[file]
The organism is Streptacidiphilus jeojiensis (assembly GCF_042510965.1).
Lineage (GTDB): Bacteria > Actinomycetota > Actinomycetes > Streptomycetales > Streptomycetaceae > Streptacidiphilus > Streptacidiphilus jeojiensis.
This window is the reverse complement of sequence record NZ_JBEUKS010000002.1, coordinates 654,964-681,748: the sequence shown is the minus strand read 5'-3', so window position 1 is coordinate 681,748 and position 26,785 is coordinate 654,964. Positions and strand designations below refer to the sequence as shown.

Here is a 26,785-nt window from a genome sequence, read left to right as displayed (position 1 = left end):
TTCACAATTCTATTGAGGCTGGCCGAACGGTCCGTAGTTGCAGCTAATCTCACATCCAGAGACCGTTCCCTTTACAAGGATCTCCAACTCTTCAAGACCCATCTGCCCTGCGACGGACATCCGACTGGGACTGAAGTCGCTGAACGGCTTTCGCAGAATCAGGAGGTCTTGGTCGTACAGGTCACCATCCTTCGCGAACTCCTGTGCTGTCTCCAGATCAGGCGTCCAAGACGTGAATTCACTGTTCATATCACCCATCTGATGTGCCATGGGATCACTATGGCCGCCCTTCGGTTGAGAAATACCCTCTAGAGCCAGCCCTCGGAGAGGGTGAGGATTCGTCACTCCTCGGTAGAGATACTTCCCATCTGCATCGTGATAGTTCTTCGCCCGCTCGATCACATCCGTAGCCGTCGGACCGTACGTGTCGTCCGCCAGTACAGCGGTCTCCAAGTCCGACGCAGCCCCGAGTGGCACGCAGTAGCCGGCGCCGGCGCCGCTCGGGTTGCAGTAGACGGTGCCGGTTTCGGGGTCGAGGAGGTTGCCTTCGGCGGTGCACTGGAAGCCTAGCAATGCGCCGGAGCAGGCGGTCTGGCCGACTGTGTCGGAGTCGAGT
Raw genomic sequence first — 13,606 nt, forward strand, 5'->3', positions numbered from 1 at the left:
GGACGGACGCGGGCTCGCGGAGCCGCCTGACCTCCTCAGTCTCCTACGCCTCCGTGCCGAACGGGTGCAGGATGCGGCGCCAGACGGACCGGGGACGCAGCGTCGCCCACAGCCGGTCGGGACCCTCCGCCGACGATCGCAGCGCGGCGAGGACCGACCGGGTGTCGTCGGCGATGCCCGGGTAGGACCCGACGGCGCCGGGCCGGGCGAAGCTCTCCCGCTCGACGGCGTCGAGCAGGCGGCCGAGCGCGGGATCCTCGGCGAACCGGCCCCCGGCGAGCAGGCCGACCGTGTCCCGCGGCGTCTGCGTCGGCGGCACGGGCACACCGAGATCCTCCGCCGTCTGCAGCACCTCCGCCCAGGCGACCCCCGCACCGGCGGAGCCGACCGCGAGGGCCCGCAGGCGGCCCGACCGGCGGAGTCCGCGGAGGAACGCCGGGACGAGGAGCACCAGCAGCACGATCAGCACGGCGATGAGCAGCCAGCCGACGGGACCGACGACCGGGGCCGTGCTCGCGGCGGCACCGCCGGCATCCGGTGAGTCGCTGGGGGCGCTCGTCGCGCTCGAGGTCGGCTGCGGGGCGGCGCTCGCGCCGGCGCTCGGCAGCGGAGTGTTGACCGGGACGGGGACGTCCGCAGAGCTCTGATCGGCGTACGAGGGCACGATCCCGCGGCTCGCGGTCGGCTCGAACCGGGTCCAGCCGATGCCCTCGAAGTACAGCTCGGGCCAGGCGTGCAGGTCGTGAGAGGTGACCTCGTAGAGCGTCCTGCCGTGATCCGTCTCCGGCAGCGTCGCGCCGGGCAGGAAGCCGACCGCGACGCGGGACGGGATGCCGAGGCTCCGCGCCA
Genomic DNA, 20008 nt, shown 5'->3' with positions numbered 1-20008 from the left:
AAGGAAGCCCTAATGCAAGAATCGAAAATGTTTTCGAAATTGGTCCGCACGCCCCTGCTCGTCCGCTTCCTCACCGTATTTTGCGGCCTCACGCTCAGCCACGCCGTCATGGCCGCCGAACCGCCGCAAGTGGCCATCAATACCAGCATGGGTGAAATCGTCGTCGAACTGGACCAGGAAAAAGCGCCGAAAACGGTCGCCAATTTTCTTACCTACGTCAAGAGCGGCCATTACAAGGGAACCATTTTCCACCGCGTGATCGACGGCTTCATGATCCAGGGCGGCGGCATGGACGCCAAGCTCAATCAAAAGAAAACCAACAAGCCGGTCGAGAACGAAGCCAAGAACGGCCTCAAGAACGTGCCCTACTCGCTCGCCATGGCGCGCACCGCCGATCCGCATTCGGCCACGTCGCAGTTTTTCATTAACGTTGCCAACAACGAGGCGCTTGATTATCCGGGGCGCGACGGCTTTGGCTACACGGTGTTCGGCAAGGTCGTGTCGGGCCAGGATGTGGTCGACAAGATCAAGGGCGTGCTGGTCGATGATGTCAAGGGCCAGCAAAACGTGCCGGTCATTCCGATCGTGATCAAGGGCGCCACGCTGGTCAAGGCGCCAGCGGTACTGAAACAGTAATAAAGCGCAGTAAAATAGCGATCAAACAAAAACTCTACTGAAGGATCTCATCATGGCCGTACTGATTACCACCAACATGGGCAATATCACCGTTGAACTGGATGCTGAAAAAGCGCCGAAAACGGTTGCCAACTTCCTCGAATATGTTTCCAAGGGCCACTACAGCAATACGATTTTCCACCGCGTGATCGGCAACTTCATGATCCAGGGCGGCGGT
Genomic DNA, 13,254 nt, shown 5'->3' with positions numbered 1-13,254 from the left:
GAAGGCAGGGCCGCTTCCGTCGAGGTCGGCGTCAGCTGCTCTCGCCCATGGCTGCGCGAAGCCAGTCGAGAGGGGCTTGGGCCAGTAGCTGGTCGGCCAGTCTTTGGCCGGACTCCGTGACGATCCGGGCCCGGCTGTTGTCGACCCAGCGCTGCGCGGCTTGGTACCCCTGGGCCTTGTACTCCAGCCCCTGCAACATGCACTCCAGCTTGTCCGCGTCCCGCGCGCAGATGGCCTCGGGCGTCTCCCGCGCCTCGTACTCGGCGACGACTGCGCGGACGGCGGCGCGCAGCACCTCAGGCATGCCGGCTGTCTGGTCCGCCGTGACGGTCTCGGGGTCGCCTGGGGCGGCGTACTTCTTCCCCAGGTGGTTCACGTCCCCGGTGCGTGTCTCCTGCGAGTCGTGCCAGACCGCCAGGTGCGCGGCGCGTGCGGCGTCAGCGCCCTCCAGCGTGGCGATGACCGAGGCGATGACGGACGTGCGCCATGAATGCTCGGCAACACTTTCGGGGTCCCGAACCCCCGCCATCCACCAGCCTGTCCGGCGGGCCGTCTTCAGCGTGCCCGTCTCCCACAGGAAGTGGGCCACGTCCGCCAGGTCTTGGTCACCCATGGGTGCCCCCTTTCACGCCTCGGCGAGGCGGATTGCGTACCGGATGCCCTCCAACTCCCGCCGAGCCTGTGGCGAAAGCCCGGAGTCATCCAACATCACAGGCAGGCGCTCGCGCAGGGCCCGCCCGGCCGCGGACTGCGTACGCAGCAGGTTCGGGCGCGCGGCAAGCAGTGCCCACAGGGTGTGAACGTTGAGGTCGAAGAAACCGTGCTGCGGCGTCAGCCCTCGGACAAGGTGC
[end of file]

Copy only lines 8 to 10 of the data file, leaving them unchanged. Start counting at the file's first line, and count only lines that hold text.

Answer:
Genomic DNA, 20008 nt, shown 5'->3' with positions numbered 1-20008 from the left:
AAGGAAGCCCTAATGCAAGAATCGAAAATGTTTTCGAAATTGGTCCGCACGCCCCTGCTCGTCCGCTTCCTCACCGTATTTTGCGGCCTCACGCTCAGCCACGCCGTCATGGCCGCCGAACCGCCGCAAGTGGCCATCAATACCAGCATGGGTGAAATCGTCGTCGAACTGGACCAGGAAAAAGCGCCGAAAACGGTCGCCAATTTTCTTACCTACGTCAAGAGCGGCCATTACAAGGGAACCATTTTCCACCGCGTGATCGACGGCTTCATGATCCAGGGCGGCGGCATGGACGCCAAGCTCAATCAAAAGAAAACCAACAAGCCGGTCGAGAACGAAGCCAAGAACGGCCTCAAGAACGTGCCCTACTCGCTCGCCATGGCGCGCACCGCCGATCCGCATTCGGCCACGTCGCAGTTTTTCATTAACGTTGCCAACAACGAGGCGCTTGATTATCCGGGGCGCGACGGCTTTGGCTACACGGTGTTCGGCAAGGTCGTGTCGGGCCAGGATGTGGTCGACAAGATCAAGGGCGTGCTGGTCGATGATGTCAAGGGCCAGCAAAACGTGCCGGTCATTCCGATCGTGATCAAGGGCGCCACGCTGGTCAAGGCGCCAGCGGTACTGAAACAGTAATAAAGCGCAGTAAAATAGCGATCAAACAAAAACTCTACTGAAGGATCTCATCATGGCCGTACTGATTACCACCAACATGGGCAATATCACCGTTGAACTGGATGCTGAAAAAGCGCCGAAAACGGTTGCCAACTTCCTCGAATATGTTTCCAAGGGCCACTACAGCAATACGATTTTCCACCGCGTGATCGGCAACTTCATGATCCAGGGCGGCGGT
Genomic DNA, 13,254 nt, shown 5'->3' with positions numbered 1-13,254 from the left: